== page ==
After extensive research in Bagan, I wished I came into Mandalay first and traveled south with Yangon being the final destination. Doing so would have allowed us to see Mrauk U and it would have provided us with more flight options out of Myanmar. Mrauk U is another archeological site in Myanmar, not incredibly far from Bagan. Upon a quick scan of Myanmar’s map, I assumed Mrauk U would have been a simple bus ride from Bagan. However, due to its remote location in western Myanmar over a mountain range, the only way to get there would be a flight from Yangon to Sittwe (where flights are only offered several times per week), and then a five-hour slowboat ride up a river. Due to this arduous journey, Mrauk U only sees about 3,000-4,000 tourists on a good year, making it a very cultural experience.
Sadly, I was obliged to cross Mrauk U off our list of places to visit and we continued our journey to Mandalay, the second largest city in Myanmar. I’ve heard from most travelers that Mandalay merely serves as a base to other attractions. Like Da Nang in Vietnam and Phnom Penh in Cambodia, Mandalay in Myanmar is a large city that offers hardly anything for tourists. Our plan was to spend a day and a half in Mandalay and then proceed to Hsipaw, another known trekking site for travelers.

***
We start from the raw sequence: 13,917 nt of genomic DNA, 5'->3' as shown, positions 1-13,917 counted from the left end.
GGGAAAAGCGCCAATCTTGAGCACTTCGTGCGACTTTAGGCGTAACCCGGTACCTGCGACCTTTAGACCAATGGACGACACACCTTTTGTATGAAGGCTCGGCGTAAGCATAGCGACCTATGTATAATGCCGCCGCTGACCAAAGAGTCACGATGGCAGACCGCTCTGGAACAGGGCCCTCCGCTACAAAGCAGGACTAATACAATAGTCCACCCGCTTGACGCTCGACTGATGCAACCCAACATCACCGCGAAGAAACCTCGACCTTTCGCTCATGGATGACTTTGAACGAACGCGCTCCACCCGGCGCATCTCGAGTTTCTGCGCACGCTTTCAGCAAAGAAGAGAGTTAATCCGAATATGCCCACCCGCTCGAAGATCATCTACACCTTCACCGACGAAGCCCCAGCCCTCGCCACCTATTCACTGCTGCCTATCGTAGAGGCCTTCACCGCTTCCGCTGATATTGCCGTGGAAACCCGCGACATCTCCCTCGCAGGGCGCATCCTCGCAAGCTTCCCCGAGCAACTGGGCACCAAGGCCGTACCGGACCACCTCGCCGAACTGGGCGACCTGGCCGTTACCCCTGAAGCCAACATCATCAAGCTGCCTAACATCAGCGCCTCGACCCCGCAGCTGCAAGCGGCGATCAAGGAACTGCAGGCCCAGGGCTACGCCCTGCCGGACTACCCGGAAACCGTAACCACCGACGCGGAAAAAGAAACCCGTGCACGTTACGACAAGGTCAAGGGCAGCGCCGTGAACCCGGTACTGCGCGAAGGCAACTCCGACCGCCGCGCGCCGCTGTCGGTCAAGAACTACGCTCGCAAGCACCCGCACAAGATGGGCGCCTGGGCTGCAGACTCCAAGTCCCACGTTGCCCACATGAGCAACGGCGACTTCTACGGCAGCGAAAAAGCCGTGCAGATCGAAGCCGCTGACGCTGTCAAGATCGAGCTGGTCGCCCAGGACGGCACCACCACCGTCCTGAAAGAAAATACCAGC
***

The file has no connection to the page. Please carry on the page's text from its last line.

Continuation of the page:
We arrived in the afternoon from Bagan and rented bicycles to check out Sandamuni Paya and finally the temple on Mandalay hill for sunset.
Sunset from the top of Mandalay Hill:
The next day after we bought our train tickets to Hsipaw, we rented a beat up old 90cc Honda Cub motorbike to explore two historic sites in the outskirts of Mandalay: Sagaing Hill and U Bein’s Bridge at Amarapura. Neither excursion was exactly noteworthy, but we knew Mandalay was not an exciting tourist destination by any means.
Nice rest stop in the middle of nowhere:
Motorbiking through a village:
U Bein’s Bridge (world’s longest wooden footbridge):
There were other places supposedly worth checking out, such as the sites within the Mandalay Palace and Fort, but with the ridiculous $10 government fee, I figured it wouldn’t be worth it. In the end I felt that the palace and fort weren’t necessarily amazing attractions to see but rather excursions to fill the void while in Mandalay. From the peak of Mandalay hill, one could easily gaze down and see that the fortification was simply a handful of buildings crowded with trees and enclosed in a brick box. Meh indeed.
After our single day of killing time in Mandalay, we were ready for Hsipaw.